You are mixed up, Golden. The reason you have to be at the airport an hour early is so you have time to check your bags, which often requires standing in a long line, and the TSA can make sure nothing suspicious is in them. When you have a connecting flight - for example, St. Louis to Boston, then Boston to Barcelona - because all luiggage has already been checked, the TSA only needs to see your carryons on the x-ray belt and you in the metal detector. Therefore it is OK if you have less than an hour at the airport for your connecting flight.

That said I would still insist on booking a long layover because once when my flight out of Kennedy was late the delay caused me to miss the flight out of Dulles, which wasn't delayed.
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Old April 20th, 2014, 07:31 PM
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Quote:
Originally Posted by green_rd View Post
We have very limited international non-stops from Indy so our first hop is almost always domestic and layover times are often not long enough for any sort of additional security before heading overseas.

The airline industry tells us to be at the airport 1 hour before a domestic flight and two hours before an international flight. To put on my 3 year-old hat, "Why?" Why so early for international flights? In my limited experience check-in takes no longer nor does security. So unless they are just messing with us, something must be going on behind the scenes.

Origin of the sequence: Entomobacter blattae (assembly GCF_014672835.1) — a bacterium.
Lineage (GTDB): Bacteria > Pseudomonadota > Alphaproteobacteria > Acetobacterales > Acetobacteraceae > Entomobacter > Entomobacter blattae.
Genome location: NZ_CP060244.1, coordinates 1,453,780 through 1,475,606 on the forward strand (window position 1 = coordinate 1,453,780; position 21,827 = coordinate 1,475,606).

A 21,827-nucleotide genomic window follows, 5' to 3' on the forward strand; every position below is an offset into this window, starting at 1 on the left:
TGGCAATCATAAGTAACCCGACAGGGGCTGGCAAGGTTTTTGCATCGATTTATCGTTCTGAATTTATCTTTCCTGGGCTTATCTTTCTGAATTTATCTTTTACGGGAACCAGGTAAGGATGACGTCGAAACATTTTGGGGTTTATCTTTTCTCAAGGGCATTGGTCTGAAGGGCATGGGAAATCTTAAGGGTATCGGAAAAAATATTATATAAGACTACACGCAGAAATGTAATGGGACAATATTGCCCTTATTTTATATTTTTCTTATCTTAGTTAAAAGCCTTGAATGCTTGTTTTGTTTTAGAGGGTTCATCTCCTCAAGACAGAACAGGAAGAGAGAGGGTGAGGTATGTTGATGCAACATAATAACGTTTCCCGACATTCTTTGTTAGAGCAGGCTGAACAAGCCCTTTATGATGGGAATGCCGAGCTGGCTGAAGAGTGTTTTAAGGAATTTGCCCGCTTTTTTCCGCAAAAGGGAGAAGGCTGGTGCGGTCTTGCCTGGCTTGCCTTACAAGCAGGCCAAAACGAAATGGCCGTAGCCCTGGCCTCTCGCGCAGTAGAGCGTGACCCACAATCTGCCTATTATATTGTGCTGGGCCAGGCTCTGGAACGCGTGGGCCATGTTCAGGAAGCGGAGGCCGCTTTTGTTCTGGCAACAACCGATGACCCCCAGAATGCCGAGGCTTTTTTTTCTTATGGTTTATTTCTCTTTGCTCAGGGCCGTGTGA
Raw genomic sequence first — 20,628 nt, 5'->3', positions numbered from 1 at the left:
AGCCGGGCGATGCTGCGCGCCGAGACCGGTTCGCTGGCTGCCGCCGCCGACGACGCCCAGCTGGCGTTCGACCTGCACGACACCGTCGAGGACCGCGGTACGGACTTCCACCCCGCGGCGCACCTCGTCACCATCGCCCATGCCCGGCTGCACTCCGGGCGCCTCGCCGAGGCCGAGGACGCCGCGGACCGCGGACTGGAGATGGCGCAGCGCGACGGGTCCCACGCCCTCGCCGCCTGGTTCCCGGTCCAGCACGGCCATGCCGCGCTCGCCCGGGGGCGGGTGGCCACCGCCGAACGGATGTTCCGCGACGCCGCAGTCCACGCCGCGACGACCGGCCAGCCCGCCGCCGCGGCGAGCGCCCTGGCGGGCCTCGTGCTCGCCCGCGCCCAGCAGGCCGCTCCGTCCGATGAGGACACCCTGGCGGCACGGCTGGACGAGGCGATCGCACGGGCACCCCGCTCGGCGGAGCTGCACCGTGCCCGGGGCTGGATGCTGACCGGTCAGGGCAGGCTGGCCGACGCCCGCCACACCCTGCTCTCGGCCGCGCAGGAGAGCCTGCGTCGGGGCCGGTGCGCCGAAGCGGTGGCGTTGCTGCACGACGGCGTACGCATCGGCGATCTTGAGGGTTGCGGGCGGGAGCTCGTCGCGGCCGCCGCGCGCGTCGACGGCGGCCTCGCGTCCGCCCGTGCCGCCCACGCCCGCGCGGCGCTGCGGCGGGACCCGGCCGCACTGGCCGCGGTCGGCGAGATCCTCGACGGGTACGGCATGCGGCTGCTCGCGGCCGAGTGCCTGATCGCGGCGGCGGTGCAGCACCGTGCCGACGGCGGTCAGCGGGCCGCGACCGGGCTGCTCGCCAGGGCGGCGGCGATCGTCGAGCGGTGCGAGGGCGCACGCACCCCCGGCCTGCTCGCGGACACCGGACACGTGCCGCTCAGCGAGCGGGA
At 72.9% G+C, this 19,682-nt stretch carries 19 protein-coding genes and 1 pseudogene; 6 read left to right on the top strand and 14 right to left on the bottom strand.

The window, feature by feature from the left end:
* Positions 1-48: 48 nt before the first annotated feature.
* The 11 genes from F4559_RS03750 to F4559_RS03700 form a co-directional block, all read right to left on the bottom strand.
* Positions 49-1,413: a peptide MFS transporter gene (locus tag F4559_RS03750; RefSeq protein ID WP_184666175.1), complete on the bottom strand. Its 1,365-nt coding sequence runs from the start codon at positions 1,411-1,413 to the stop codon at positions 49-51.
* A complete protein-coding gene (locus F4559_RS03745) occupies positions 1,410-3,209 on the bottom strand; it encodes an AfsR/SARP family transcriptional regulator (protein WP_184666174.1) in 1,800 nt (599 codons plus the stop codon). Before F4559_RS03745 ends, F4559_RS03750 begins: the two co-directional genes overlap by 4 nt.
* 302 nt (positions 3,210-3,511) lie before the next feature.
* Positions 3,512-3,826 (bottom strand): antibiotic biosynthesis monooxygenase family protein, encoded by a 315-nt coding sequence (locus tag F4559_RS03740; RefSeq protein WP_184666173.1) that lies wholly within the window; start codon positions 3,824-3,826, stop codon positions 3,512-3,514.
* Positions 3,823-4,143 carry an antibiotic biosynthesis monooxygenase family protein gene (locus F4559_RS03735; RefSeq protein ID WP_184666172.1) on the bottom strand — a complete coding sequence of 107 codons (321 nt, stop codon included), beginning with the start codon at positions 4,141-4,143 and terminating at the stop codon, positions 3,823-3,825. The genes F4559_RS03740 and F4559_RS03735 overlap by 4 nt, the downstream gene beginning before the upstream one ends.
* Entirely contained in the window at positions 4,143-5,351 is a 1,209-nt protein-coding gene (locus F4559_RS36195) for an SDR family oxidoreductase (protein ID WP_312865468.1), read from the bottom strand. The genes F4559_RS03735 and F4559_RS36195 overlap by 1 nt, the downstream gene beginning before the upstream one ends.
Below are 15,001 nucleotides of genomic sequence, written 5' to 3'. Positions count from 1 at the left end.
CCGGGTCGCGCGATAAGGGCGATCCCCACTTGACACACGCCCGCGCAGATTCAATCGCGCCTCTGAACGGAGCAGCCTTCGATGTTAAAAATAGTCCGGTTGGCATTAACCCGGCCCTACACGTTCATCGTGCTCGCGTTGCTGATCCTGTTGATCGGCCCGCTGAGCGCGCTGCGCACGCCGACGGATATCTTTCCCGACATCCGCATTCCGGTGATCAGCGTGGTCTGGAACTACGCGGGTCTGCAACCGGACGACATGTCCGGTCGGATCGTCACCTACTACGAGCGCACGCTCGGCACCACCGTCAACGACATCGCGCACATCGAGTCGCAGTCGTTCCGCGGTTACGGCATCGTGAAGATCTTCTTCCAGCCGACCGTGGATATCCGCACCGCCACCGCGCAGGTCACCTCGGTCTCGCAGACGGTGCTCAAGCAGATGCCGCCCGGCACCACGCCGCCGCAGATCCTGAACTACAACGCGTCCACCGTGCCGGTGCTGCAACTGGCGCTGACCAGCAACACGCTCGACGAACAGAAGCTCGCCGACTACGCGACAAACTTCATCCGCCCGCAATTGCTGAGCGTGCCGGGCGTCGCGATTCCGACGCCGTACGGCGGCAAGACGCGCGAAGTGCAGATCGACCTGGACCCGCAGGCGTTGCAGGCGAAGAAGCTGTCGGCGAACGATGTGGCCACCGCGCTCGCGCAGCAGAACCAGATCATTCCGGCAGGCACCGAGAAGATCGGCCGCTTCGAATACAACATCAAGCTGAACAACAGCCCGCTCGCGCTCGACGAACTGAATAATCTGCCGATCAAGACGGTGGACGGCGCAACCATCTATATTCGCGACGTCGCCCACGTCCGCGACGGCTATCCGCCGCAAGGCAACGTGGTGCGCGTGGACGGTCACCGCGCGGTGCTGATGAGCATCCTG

Are they doing some sort of last minute TSA check and might deny you boarding? For leisure travel they have months to do that?

Does luggage bound for international destinations go through additional checks?

Looking forward to your sage responses.

If your flight is full and you fail to meet the check-in requirements, the airline reserves the right to resale your seats, this also applies to the boarding gate.
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Old April 20th, 2014, 07:32 PM
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Learn how to avoid common pitfalls when flying with checked luggage.

Decided to fly out in the morning on the same day of your trip, so you don’t miss an additional day of work or pay for a hotel. When your suitcase fails to appear on the baggage carousel, you're guaranteed a stressful experience filling out baggage-claim forms and futilely waiting to hear if your bag(s) have been located.

Especially if you’re going on a cruise or catching a land tour. Most likely the bags will need to catch up with you at another location. If you need to check a bag, following these strategies may prevent delays and get your luggage back to you.

Take Photos & Get Insurance.